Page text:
Three Questions to Ask When Determining Your Pharma Brand Name Strategy
Today we are excited to have a guest blog from Joshira Maduro, Verbal Branding Associate at Addison Whitney!
By understanding the general buckets of naming strategies and the scenarios in which these types of names thrive, pharmaceutical companies can hone their naming strategy. At the same time, these teams can hedge their risk by including options from different strategies, specifically blank canvas, to avoid the need to start over.
When looking into a naming strategy for your product here are a few questions to consider:
- Is this drug being marketed to patients or doctors?
The answer to this question can help you hone in on your naming direction. Is this drug going to air on TV with commercials that say “ask your doctors about __.”? If so, then creating a marketable story through the name will be vital. In that case, an aspirational “risky” name could be a big payoff if it became memorable enough to stay at the top of the patient’s mind. It will be easier to building a remarkable story behind an emotional name than to try to build brand recognition behind a very scientific, functional name.
Blank canvas options can also work well for patient-facing drugs because they can stand out more: blank canvas names will be unlike anything the patient has heard before, which gives marketers the opportunity to build the story behind the name to be memorable. While the drug itself needs to be effective with proven results, a memorable name and story can cause patients to seek it out proactively.
On the other hand, if doctors are the primary audience, then a scientific name would tend to yield the best result: the doctor can quickly identify the drug and its indication which will lessen the possibility of confusion. Doctors will not be as interested in a memorable story; they are more concerned about knowing that the drug will work for their patient and that they are prescribing the right medication for them.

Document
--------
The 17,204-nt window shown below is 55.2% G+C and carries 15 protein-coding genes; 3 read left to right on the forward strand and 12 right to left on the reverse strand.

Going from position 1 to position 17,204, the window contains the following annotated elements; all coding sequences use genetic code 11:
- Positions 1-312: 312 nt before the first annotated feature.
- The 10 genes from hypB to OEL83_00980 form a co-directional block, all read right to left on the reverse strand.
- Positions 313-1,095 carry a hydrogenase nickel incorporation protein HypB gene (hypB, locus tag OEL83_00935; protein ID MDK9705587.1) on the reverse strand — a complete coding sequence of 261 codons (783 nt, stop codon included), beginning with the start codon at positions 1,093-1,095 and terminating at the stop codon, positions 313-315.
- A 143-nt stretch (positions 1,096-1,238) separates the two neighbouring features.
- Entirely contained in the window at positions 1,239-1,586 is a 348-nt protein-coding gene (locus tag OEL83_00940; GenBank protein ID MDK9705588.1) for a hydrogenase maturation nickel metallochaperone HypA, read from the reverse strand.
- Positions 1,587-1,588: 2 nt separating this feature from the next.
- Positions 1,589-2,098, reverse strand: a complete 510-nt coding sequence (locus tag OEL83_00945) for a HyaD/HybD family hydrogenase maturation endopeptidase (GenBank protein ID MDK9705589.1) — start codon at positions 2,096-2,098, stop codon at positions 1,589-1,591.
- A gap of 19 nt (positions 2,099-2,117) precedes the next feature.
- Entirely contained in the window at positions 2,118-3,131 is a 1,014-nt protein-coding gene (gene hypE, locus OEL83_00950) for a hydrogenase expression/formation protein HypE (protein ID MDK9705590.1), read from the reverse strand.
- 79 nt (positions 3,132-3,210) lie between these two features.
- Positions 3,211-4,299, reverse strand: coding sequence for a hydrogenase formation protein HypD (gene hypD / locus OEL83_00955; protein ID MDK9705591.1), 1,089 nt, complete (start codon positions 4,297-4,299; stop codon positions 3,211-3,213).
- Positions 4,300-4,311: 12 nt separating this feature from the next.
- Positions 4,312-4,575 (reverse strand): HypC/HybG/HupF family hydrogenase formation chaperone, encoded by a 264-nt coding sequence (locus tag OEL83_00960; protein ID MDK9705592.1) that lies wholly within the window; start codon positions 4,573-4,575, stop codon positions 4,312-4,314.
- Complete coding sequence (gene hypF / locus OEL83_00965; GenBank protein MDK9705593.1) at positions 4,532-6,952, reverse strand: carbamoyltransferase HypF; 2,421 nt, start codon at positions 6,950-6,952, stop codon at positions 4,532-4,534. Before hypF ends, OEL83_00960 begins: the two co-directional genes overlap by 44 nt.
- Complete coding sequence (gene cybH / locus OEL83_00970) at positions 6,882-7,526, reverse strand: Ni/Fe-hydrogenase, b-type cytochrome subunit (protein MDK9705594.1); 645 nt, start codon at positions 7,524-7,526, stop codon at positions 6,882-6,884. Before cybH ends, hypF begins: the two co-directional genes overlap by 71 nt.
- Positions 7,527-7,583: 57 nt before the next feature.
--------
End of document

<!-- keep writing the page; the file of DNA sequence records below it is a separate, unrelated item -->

- Is this a first-in-class or a “me too” drug?
Often the naming strategy for a drug will depend on the other drugs that are already in the market to treat the same indication. A “first-in-class” drug uses a mechanism of action (MOA) that currently does not exist. For drugs that are first in class, a scientific/functional name can be an excellent way to stand out while also being a safe name. First, in class would mean that there are no competitors in the same space so look alike and sound alike would not present a significant issue.
On the other hand, when the drug has nothing unique regarding MOA, an aspirational name may be the best route to go. By working with a key emotional benefit, the name can find a way to stand out in a crowded space.
- What if my first choice name gets denied by the FDA?
The process of getting the marketing team, product team, and senior level management to agree on a top choice name is already hard enough. But even when they can all agree on the same name, there is still the hurdle of FDA approval to overcome. A thorough screening process can significantly minimize the risk of FDA denial, but there is always the chance that the first choice name gets denied regardless.
To hedge your risk, you need to make sure that there are options for each type on the name in the top 5 list of name candidates: functional, emotional, and blank canvas. In the end, the blank canvas will always be the safest route to go, because it is meant to look like nothing else, but it can be hard to get an entire team on board to adopt a meaningless name.